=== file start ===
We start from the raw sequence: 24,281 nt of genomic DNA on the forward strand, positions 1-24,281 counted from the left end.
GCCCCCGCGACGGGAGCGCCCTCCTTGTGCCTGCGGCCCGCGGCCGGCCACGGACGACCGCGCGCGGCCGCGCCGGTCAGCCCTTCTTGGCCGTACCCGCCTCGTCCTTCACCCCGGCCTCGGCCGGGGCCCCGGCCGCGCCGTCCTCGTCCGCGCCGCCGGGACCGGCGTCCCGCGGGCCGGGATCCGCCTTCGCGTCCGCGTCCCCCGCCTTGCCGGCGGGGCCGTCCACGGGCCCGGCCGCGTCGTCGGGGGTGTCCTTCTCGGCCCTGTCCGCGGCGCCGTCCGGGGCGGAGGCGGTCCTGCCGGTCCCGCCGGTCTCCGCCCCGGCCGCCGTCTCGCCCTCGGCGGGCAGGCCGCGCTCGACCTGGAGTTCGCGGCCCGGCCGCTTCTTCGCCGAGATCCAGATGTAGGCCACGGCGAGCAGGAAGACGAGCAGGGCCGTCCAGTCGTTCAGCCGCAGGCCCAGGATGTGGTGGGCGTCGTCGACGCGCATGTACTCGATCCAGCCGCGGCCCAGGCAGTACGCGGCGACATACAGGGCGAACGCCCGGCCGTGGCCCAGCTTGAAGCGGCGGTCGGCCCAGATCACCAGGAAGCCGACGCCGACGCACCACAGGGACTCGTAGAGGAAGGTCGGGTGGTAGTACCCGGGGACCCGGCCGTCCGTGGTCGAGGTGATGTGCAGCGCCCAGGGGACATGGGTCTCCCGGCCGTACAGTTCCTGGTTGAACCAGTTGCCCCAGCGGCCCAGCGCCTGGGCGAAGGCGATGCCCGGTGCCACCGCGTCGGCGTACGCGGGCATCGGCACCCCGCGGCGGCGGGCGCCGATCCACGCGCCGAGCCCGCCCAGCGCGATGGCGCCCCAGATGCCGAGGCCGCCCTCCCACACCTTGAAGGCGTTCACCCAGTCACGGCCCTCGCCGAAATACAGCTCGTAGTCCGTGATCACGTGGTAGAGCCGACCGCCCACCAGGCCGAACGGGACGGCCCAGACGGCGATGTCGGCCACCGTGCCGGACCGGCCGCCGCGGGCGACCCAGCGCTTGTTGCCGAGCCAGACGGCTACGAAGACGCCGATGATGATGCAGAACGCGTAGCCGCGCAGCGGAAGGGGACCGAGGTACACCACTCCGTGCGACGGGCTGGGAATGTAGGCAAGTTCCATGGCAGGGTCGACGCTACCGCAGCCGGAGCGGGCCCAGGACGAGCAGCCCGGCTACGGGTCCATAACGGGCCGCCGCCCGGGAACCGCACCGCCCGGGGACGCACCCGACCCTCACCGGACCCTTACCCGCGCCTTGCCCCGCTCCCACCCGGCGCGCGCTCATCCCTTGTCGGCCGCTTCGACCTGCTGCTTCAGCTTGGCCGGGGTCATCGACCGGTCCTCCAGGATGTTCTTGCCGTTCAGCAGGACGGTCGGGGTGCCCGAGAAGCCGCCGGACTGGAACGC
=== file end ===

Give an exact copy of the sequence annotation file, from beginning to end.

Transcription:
We start from the raw sequence: 24,281 nt of genomic DNA on the forward strand, positions 1-24,281 counted from the left end.
GCCCCCGCGACGGGAGCGCCCTCCTTGTGCCTGCGGCCCGCGGCCGGCCACGGACGACCGCGCGCGGCCGCGCCGGTCAGCCCTTCTTGGCCGTACCCGCCTCGTCCTTCACCCCGGCCTCGGCCGGGGCCCCGGCCGCGCCGTCCTCGTCCGCGCCGCCGGGACCGGCGTCCCGCGGGCCGGGATCCGCCTTCGCGTCCGCGTCCCCCGCCTTGCCGGCGGGGCCGTCCACGGGCCCGGCCGCGTCGTCGGGGGTGTCCTTCTCGGCCCTGTCCGCGGCGCCGTCCGGGGCGGAGGCGGTCCTGCCGGTCCCGCCGGTCTCCGCCCCGGCCGCCGTCTCGCCCTCGGCGGGCAGGCCGCGCTCGACCTGGAGTTCGCGGCCCGGCCGCTTCTTCGCCGAGATCCAGATGTAGGCCACGGCGAGCAGGAAGACGAGCAGGGCCGTCCAGTCGTTCAGCCGCAGGCCCAGGATGTGGTGGGCGTCGTCGACGCGCATGTACTCGATCCAGCCGCGGCCCAGGCAGTACGCGGCGACATACAGGGCGAACGCCCGGCCGTGGCCCAGCTTGAAGCGGCGGTCGGCCCAGATCACCAGGAAGCCGACGCCGACGCACCACAGGGACTCGTAGAGGAAGGTCGGGTGGTAGTACCCGGGGACCCGGCCGTCCGTGGTCGAGGTGATGTGCAGCGCCCAGGGGACATGGGTCTCCCGGCCGTACAGTTCCTGGTTGAACCAGTTGCCCCAGCGGCCCAGCGCCTGGGCGAAGGCGATGCCCGGTGCCACCGCGTCGGCGTACGCGGGCATCGGCACCCCGCGGCGGCGGGCGCCGATCCACGCGCCGAGCCCGCCCAGCGCGATGGCGCCCCAGATGCCGAGGCCGCCCTCCCACACCTTGAAGGCGTTCACCCAGTCACGGCCCTCGCCGAAATACAGCTCGTAGTCCGTGATCACGTGGTAGAGCCGACCGCCCACCAGGCCGAACGGGACGGCCCAGACGGCGATGTCGGCCACCGTGCCGGACCGGCCGCCGCGGGCGACCCAGCGCTTGTTGCCGAGCCAGACGGCTACGAAGACGCCGATGATGATGCAGAACGCGTAGCCGCGCAGCGGAAGGGGACCGAGGTACACCACTCCGTGCGACGGGCTGGGAATGTAGGCAAGTTCCATGGCAGGGTCGACGCTACCGCAGCCGGAGCGGGCCCAGGACGAGCAGCCCGGCTACGGGTCCATAACGGGCCGCCGCCCGGGAACCGCACCGCCCGGGGACGCACCCGACCCTCACCGGACCCTTACCCGCGCCTTGCCCCGCTCCCACCCGGCGCGCGCTCATCCCTTGTCGGCCGCTTCGACCTGCTGCTTCAGCTTGGCCGGGGTCATCGACCGGTCCTCCAGGATGTTCTTGCCGTTCAGCAGGACGGTCGGGGTGCCCGAGAAGCCGCCGGACTGGAACGC